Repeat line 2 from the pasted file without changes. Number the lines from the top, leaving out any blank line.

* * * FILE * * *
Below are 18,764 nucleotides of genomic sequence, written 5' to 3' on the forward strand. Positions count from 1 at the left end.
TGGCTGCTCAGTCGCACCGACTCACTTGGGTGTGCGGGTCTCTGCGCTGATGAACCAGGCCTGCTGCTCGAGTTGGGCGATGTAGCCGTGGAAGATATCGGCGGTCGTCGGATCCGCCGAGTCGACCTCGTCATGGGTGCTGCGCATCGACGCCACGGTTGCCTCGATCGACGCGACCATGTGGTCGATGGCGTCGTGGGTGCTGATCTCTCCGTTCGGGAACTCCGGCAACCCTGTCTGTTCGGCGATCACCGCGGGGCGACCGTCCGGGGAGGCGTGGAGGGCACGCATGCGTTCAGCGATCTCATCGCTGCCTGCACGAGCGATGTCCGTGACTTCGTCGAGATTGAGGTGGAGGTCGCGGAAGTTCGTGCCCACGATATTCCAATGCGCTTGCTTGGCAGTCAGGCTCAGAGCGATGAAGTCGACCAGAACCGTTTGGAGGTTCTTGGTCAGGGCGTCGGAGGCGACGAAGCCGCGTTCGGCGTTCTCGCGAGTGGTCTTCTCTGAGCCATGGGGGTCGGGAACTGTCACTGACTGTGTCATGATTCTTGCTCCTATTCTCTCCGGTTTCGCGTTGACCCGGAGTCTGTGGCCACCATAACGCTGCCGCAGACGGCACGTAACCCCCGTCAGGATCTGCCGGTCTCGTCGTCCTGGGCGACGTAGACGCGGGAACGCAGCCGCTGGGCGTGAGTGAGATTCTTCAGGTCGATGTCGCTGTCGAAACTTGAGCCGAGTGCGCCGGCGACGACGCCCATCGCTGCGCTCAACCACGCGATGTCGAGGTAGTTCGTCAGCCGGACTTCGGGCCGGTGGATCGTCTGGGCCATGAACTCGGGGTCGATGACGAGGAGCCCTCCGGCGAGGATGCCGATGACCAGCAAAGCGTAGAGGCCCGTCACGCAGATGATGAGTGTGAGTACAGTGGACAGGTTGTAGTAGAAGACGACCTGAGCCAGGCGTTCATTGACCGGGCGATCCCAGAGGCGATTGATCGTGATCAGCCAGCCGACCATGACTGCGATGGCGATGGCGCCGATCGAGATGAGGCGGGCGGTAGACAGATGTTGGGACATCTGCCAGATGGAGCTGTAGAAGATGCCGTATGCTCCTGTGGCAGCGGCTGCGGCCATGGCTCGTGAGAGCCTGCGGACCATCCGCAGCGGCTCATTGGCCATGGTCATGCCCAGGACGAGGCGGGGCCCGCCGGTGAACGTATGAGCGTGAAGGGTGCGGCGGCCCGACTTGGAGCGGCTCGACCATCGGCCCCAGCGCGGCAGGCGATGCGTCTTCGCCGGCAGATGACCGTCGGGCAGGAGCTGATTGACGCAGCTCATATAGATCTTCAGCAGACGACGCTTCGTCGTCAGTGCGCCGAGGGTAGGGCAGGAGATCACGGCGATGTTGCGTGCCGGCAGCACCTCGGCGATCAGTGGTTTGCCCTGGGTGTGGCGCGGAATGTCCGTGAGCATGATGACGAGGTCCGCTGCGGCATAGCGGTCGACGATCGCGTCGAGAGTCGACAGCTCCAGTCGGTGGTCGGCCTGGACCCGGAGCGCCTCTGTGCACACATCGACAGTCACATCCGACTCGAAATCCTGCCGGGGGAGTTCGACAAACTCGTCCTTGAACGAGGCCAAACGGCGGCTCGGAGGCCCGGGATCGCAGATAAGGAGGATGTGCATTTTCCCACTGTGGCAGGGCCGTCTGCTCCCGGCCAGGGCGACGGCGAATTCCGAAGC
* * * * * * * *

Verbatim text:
TGGCTGCTCAGTCGCACCGACTCACTTGGGTGTGCGGGTCTCTGCGCTGATGAACCAGGCCTGCTGCTCGAGTTGGGCGATGTAGCCGTGGAAGATATCGGCGGTCGTCGGATCCGCCGAGTCGACCTCGTCATGGGTGCTGCGCATCGACGCCACGGTTGCCTCGATCGACGCGACCATGTGGTCGATGGCGTCGTGGGTGCTGATCTCTCCGTTCGGGAACTCCGGCAACCCTGTCTGTTCGGCGATCACCGCGGGGCGACCGTCCGGGGAGGCGTGGAGGGCACGCATGCGTTCAGCGATCTCATCGCTGCCTGCACGAGCGATGTCCGTGACTTCGTCGAGATTGAGGTGGAGGTCGCGGAAGTTCGTGCCCACGATATTCCAATGCGCTTGCTTGGCAGTCAGGCTCAGAGCGATGAAGTCGACCAGAACCGTTTGGAGGTTCTTGGTCAGGGCGTCGGAGGCGACGAAGCCGCGTTCGGCGTTCTCGCGAGTGGTCTTCTCTGAGCCATGGGGGTCGGGAACTGTCACTGACTGTGTCATGATTCTTGCTCCTATTCTCTCCGGTTTCGCGTTGACCCGGAGTCTGTGGCCACCATAACGCTGCCGCAGACGGCACGTAACCCCCGTCAGGATCTGCCGGTCTCGTCGTCCTGGGCGACGTAGACGCGGGAACGCAGCCGCTGGGCGTGAGTGAGATTCTTCAGGTCGATGTCGCTGTCGAAACTTGAGCCGAGTGCGCCGGCGACGACGCCCATCGCTGCGCTCAACCACGCGATGTCGAGGTAGTTCGTCAGCCGGACTTCGGGCCGGTGGATCGTCTGGGCCATGAACTCGGGGTCGATGACGAGGAGCCCTCCGGCGAGGATGCCGATGACCAGCAAAGCGTAGAGGCCCGTCACGCAGATGATGAGTGTGAGTACAGTGGACAGGTTGTAGTAGAAGACGACCTGAGCCAGGCGTTCATTGACCGGGCGATCCCAGAGGCGATTGATCGTGATCAGCCAGCCGACCATGACTGCGATGGCGATGGCGCCGATCGAGATGAGGCGGGCGGTAGACAGATGTTGGGACATCTGCCAGATGGAGCTGTAGAAGATGCCGTATGCTCCTGTGGCAGCGGCTGCGGCCATGGCTCGTGAGAGCCTGCGGACCATCCGCAGCGGCTCATTGGCCATGGTCATGCCCAGGACGAGGCGGGGCCCGCCGGTGAACGTATGAGCGTGAAGGGTGCGGCGGCCCGACTTGGAGCGGCTCGACCATCGGCCCCAGCGCGGCAGGCGATGCGTCTTCGCCGGCAGATGACCGTCGGGCAGGAGCTGATTGACGCAGCTCATATAGATCTTCAGCAGACGACGCTTCGTCGTCAGTGCGCCGAGGGTAGGGCAGGAGATCACGGCGATGTTGCGTGCCGGCAGCACCTCGGCGATCAGTGGTTTGCCCTGGGTGTGGCGCGGAATGTCCGTGAGCATGATGACGAGGTCCGCTGCGGCATAGCGGTCGACGATCGCGTCGAGAGTCGACAGCTCCAGTCGGTGGTCGGCCTGGACCCGGAGCGCCTCTGTGCACACATCGACAGTCACATCCGACTCGAAATCCTGCCGGGGGAGTTCGACAAACTCGTCCTTGAACGAGGCCAAACGGCGGCTCGGAGGCCCGGGATCGCAGATAAGGAGGATGTGCATTTTCCCACTGTGGCAGGGCCGTCTGCTCCCGGCCAGGGCGACGGCGAATTCCGAAGC